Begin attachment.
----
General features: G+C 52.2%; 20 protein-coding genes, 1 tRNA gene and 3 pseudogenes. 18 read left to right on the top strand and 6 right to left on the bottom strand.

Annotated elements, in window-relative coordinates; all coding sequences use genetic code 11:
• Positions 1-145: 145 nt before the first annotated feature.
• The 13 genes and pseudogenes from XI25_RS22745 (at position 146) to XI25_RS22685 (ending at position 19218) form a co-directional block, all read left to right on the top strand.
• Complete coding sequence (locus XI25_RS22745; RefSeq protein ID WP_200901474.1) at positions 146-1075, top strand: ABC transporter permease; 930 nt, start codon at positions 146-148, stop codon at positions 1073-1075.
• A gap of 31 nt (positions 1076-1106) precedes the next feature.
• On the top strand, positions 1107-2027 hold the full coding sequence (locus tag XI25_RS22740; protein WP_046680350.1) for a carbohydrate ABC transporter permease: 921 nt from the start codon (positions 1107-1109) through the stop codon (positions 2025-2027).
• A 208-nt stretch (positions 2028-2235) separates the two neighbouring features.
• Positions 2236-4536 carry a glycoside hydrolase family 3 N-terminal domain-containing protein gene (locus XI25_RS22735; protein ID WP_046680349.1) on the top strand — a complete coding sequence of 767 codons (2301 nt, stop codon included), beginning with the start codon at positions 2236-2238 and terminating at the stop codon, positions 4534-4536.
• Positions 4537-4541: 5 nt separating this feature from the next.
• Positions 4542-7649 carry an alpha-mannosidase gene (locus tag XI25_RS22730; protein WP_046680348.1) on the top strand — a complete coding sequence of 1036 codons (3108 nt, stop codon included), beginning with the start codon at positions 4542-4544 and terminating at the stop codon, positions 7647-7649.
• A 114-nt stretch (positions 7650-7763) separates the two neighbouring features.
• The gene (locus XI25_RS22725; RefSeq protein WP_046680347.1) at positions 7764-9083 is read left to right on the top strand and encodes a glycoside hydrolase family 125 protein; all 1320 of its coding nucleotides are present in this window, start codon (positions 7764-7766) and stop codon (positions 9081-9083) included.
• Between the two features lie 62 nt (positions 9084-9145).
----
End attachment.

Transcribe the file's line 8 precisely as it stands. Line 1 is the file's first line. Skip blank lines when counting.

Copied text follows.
• A 208-nt stretch (positions 2028-2235) separates the two neighbouring features.